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Tree Listening

While listening to the headphones hanging from the trees branches you can hear water being pulled up from the roots to the leaves through the xylem tubes. You will hear a quiet popping sound that is produced by the water passing through the cells of the Xylem tubes and cavitating as it mixes with air on its way upwards. A deep rumbling sound that is produced by the tree moving vibrating. As the leaves lose the water through evaporation the cells below the leaf become drier and they in turn pull water from the next cells below, this carries on down the tree all the way down to the roots. The water molecules cling together and form a water chain from the leaves to the roots under tension-cohesion.

The Tree Listening Project aims to provide an experience that links both science and art by engaging the public with what happens inside a tree, and to excite and inspire a keen interest in trees. The Tree Listening Installation travels around the world for both temporary and permanent events.

Listening to trees at Kew

Royal Botanic Gardens Kew

Fermynwoods

Listening to trees at Harlowcarr

RHS Harlowcarr

Listening to trees at YSP

Yorkshire Sculpture Park

Tubes

Cross Section

There are different layers of sound; you will hear a quiet popping sound that is produced by the water passing through the cells of the Xylem tubes and cavitating as it mixes with air on its way upwards. There is a deep rumbling sound produced as the tree moves with the wind.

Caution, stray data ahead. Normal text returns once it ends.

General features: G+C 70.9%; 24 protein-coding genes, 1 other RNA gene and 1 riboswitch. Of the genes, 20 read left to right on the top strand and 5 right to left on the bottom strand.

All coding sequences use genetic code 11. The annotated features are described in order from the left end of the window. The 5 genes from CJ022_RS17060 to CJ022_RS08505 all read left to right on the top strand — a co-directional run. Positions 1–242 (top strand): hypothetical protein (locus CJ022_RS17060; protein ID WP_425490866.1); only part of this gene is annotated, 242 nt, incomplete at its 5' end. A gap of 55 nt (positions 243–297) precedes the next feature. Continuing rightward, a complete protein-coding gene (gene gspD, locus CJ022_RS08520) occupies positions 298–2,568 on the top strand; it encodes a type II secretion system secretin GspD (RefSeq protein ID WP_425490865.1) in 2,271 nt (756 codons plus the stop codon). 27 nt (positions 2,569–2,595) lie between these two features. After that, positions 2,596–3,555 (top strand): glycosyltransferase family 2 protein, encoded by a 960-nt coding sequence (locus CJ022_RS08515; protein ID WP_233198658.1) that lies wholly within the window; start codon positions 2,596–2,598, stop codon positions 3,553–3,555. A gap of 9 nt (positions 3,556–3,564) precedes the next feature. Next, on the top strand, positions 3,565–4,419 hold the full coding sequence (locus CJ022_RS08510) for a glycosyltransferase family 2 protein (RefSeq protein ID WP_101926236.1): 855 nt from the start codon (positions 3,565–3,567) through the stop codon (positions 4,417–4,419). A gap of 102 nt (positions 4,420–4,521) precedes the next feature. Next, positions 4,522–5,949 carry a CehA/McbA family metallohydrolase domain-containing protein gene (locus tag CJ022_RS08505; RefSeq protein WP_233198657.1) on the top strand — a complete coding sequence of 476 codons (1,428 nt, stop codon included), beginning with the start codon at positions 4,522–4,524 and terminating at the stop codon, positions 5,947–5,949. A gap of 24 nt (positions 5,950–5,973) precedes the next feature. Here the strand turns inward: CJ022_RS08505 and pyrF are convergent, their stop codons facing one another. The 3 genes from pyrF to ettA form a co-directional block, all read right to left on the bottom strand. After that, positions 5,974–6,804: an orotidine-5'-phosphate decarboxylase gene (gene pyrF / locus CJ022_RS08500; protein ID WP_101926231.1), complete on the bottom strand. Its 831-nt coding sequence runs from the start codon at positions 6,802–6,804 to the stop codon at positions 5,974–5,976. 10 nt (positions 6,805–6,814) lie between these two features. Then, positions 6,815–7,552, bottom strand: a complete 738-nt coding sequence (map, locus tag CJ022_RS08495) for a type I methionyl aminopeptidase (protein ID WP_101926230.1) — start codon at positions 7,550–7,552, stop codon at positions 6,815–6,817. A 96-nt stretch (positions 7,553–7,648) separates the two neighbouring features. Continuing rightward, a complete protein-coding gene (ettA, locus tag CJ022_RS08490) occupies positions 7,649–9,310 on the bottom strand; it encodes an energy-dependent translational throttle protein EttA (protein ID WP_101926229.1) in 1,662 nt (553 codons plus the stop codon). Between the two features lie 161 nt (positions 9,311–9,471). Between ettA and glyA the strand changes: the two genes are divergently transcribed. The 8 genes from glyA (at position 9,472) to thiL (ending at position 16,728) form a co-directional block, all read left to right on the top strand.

When a tree is in leaf there is a reasonably constant flow of water moving up from the roots to the leaves through the Xylem tubes. As the leaves lose the water through evaporation the cells below become drier and they in turn pull water from the next cells bellow this carries on down the tree all the way to the roots. The water molecules cling together and form a water chain from the leaves to the roots under tension-cohesion. In hot dry conditions the leaves can lose more water than the roots can supply, this can bring air into the system causing cavitation.

Educational Tree Listening Activities

My aim with the tree listening project is to allow people to see and hear trees in a different light.

I run workshops to suit different groups where we listen to trees, learn how they work, and walk around to compare different trees while we identify local species. The activities are recorded on my site specific activity sheet supplied.